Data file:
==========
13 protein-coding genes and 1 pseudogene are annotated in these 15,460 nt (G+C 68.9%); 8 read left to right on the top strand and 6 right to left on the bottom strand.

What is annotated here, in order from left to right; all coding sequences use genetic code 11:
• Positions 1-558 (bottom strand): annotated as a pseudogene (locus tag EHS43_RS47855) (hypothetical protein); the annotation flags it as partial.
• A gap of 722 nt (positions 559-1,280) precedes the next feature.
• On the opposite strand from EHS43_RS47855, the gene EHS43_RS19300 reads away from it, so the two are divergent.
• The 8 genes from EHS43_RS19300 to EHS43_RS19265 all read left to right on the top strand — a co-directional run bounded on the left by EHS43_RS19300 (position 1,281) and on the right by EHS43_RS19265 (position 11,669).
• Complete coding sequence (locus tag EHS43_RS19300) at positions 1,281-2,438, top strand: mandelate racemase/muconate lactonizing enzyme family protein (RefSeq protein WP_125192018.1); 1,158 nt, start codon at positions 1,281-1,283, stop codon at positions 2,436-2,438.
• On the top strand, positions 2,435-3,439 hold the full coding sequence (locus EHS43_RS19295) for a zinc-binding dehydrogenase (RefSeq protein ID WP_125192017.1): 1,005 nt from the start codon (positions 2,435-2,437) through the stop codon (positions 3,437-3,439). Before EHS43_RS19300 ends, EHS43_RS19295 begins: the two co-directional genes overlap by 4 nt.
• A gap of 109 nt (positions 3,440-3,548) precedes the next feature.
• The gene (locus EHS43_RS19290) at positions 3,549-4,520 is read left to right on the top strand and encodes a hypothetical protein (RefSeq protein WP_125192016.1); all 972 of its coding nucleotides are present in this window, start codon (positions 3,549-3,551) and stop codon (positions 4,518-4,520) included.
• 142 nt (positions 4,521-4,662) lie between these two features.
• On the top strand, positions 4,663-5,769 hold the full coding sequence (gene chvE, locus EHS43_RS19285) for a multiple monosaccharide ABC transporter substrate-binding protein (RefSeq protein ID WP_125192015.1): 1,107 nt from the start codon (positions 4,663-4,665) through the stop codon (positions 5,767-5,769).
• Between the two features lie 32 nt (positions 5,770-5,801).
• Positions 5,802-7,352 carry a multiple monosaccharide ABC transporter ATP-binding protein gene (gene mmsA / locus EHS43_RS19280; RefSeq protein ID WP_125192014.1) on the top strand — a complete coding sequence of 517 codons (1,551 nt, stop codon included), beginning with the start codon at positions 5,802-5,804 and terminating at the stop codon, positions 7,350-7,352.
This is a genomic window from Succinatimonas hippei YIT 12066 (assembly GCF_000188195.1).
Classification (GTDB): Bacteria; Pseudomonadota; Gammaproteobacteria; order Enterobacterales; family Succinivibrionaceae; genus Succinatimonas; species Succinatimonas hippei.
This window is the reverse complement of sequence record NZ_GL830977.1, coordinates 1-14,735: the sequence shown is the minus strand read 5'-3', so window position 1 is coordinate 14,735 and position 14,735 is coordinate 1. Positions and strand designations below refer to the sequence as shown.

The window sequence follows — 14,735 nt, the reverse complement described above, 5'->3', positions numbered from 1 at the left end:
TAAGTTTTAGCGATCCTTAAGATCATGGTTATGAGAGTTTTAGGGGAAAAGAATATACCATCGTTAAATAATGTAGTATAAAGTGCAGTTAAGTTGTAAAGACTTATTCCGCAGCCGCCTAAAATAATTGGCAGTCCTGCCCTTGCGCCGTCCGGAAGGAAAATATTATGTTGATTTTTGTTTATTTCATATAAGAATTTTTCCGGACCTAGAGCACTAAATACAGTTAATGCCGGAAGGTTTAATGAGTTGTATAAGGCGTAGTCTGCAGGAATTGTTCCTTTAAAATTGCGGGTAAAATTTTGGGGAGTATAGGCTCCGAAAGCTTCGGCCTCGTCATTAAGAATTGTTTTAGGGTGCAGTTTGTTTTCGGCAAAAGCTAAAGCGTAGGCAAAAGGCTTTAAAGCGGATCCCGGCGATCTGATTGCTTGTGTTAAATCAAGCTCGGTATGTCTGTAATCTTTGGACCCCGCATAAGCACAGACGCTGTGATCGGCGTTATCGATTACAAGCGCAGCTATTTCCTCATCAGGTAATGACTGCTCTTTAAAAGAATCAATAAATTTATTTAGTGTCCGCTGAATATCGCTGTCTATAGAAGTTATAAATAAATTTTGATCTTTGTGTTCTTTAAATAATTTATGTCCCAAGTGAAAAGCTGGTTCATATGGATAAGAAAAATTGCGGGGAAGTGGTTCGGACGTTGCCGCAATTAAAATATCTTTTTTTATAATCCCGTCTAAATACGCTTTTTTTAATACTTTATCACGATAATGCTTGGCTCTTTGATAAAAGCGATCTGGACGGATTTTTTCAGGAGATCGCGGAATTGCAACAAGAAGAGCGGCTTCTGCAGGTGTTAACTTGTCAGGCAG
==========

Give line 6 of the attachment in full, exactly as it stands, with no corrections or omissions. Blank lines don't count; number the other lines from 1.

• The 8 genes from EHS43_RS19300 to EHS43_RS19265 all read left to right on the top strand — a co-directional run bounded on the left by EHS43_RS19300 (position 1,281) and on the right by EHS43_RS19265 (position 11,669).